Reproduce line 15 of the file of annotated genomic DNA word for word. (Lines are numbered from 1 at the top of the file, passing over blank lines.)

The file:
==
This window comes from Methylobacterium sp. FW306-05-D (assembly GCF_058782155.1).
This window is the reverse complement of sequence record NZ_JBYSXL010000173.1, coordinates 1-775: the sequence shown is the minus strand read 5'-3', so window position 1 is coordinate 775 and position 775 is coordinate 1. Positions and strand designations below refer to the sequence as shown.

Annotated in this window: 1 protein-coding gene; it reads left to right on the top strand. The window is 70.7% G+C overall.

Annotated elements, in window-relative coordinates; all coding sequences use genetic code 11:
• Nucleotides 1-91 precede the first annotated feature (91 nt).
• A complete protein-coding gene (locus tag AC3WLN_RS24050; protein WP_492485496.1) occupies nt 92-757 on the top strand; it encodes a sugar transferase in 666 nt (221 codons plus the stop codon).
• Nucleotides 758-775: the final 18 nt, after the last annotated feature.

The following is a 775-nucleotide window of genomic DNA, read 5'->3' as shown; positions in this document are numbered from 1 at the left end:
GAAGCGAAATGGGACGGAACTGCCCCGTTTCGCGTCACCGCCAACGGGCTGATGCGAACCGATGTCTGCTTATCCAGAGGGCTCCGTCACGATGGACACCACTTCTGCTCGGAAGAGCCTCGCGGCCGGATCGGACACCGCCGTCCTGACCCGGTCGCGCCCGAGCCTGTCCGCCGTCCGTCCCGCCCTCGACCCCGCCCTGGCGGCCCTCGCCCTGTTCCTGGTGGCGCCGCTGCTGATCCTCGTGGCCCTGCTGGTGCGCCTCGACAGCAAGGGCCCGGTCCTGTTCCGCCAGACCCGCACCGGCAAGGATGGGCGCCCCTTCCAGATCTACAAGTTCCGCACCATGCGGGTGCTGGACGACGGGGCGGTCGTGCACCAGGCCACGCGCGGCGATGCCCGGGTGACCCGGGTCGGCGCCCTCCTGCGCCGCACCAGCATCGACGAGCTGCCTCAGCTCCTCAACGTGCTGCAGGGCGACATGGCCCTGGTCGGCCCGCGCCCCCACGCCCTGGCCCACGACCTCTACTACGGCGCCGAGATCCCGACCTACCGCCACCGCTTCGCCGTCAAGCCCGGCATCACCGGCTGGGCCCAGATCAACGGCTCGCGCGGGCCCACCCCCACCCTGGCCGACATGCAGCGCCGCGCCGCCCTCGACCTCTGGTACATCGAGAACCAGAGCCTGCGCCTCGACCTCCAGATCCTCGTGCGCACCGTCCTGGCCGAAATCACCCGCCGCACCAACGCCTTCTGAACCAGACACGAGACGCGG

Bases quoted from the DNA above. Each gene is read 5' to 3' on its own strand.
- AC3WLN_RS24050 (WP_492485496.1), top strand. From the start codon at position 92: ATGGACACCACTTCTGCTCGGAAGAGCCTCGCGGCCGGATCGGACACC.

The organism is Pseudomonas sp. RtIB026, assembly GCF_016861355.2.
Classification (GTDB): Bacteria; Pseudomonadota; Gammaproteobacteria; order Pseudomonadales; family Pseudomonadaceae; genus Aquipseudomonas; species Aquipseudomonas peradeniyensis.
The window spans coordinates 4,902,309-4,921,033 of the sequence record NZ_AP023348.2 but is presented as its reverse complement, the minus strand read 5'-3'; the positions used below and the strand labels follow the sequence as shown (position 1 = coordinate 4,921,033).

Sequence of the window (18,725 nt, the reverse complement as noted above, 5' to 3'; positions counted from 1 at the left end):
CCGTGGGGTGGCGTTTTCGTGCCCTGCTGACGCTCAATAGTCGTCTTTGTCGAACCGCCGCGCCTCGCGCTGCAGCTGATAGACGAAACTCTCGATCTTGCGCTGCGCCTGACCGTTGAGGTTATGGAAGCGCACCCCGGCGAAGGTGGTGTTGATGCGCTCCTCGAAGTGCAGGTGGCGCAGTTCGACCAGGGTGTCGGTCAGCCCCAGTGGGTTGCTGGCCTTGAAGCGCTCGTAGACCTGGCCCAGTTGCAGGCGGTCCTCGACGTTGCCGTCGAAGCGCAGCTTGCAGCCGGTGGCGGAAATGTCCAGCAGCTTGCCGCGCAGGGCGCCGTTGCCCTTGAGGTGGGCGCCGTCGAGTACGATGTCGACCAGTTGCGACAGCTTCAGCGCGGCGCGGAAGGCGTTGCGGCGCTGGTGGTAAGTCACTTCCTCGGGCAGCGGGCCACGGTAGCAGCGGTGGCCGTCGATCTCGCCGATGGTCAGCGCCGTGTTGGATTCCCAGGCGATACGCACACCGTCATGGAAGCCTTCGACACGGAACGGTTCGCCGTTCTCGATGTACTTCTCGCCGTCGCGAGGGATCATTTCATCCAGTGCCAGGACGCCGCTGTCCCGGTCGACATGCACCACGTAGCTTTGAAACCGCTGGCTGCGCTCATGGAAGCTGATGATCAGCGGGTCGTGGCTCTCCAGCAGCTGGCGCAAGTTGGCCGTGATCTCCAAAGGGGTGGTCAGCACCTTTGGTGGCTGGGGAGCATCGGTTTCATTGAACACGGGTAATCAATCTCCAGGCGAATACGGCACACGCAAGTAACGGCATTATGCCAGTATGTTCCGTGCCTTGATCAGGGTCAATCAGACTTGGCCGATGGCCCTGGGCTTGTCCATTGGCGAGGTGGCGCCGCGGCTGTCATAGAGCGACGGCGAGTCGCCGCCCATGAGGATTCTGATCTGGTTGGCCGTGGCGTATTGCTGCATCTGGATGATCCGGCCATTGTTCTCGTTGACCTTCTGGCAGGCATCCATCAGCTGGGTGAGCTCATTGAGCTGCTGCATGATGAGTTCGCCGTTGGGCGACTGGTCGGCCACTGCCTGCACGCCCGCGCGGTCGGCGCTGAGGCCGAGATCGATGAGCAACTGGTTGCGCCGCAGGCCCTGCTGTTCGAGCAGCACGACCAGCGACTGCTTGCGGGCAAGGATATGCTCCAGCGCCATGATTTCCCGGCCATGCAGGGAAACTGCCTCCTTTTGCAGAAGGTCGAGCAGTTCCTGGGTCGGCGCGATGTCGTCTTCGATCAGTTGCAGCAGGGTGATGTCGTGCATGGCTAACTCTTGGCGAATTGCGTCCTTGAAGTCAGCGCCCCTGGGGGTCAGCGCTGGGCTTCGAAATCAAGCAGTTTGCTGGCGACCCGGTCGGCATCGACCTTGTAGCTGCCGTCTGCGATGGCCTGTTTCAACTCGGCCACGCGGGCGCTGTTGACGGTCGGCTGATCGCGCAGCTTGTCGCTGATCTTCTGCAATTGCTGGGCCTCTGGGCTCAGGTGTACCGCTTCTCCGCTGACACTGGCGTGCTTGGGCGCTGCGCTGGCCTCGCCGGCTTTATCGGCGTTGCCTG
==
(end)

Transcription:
Sequence of the window (18,725 nt, the reverse complement as noted above, 5' to 3'; positions counted from 1 at the left end):